A combination of low interest rates, new government programs, and a steadfastly robust economy have pushed U.S. homeownership rates to an all- time high.

Just over two-thirds of Americans now own their homes, and the upward trend should continue, according to the Harvard Joint Center for Housing Studies annual report, released today.

The rising tide, the study says, has "lifted many boats, with all ages, family types, and racial and ethnic groups posting solid homeownership gains."

The nation's cities are also benefiting as inner-city homebuyers revitalize downtowns.

Observers commend the Clinton administration and nonbank lenders for making loans more available. "The market would be strong regardless, but we're in the stratosphere because of the democratization of credit," said Mark Zandi, an economist with Regional Financial Associates.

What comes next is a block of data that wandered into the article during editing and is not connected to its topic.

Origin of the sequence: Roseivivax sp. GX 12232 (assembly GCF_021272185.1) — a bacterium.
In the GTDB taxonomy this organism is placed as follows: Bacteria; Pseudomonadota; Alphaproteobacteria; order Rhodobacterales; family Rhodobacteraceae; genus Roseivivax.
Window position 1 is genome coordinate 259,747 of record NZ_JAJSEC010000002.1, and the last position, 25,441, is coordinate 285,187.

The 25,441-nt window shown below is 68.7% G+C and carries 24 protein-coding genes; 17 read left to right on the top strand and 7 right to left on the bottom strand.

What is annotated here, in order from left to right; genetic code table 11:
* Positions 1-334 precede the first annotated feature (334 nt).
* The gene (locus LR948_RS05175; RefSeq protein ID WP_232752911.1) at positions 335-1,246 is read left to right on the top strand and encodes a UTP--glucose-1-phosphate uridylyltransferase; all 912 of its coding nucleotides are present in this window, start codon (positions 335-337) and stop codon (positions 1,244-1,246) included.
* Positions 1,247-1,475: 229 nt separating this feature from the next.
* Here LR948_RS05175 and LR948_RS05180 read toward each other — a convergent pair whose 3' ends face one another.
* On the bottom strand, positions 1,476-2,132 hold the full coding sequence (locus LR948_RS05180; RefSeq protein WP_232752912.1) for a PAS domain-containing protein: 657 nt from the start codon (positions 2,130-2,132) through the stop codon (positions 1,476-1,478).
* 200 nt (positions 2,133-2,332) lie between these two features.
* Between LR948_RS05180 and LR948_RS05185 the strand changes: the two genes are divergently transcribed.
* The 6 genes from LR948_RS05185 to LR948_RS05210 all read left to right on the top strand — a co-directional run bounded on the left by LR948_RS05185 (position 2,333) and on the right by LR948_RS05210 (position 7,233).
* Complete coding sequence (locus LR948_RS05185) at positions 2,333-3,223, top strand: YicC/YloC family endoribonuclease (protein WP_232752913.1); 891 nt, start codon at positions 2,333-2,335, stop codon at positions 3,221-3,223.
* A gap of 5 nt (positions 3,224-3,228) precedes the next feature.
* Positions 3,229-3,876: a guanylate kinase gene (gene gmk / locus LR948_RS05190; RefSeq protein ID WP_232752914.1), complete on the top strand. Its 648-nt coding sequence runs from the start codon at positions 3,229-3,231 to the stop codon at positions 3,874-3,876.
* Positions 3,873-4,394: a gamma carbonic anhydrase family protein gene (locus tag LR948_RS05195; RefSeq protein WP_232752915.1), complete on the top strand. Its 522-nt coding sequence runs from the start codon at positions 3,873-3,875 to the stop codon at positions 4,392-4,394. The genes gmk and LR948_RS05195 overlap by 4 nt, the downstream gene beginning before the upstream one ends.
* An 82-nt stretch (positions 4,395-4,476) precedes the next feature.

"Housing has not only benefited from the strong economy, but has also contributed to its growth," the Harvard study said.

"Everyone is being touched," Mr. Zandi said, because the market is so good.

The boom will create positive long-term effects, he added, in part because homeownership promotes responsibility in one's community. "Everyone at some level realizes that," Mr. Zandi said.

The effect on neighborhoods, he said, is "hard to quantify,' but very real. "You just kind of feel it," he said.

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